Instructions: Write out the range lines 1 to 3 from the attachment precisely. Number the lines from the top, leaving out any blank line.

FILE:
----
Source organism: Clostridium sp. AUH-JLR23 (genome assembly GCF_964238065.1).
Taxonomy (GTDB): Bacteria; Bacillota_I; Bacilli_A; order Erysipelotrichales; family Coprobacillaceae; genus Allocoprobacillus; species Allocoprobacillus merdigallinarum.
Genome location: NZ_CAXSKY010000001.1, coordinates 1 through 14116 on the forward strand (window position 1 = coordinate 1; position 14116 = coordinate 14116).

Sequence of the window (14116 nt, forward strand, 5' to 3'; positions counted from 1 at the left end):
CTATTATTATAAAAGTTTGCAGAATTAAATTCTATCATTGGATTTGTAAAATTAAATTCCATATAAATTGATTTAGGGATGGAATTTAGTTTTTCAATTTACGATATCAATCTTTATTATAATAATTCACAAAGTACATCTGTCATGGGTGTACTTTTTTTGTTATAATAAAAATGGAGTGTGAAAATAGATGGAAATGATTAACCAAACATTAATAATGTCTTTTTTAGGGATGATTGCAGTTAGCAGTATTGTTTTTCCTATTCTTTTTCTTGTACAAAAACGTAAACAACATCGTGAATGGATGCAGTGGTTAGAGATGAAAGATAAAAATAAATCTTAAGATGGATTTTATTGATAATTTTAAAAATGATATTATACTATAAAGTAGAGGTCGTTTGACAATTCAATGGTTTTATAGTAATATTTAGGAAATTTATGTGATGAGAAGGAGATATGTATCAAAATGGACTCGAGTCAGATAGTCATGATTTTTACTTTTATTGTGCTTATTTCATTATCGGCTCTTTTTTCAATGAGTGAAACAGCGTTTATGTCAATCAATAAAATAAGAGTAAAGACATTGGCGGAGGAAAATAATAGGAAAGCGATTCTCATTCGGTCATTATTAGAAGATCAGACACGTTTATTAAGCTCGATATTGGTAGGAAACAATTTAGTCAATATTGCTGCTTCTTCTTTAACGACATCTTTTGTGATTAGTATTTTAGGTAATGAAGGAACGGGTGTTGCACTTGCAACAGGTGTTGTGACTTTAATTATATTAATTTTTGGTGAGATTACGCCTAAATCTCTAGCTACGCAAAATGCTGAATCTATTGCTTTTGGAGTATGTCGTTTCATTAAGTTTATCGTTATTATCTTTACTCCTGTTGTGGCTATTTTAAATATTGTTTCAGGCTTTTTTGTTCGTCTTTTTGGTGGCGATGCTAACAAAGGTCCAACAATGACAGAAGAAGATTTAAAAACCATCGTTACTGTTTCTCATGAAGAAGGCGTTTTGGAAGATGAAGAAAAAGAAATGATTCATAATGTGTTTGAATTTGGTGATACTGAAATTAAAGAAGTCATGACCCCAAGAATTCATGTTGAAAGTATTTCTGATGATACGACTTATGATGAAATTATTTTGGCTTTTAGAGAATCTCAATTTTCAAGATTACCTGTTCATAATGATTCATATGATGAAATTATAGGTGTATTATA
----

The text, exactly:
Source organism: Clostridium sp. AUH-JLR23 (genome assembly GCF_964238065.1).
Taxonomy (GTDB): Bacteria; Bacillota_I; Bacilli_A; order Erysipelotrichales; family Coprobacillaceae; genus Allocoprobacillus; species Allocoprobacillus merdigallinarum.
Genome location: NZ_CAXSKY010000001.1, coordinates 1 through 14116 on the forward strand (window position 1 = coordinate 1; position 14116 = coordinate 14116).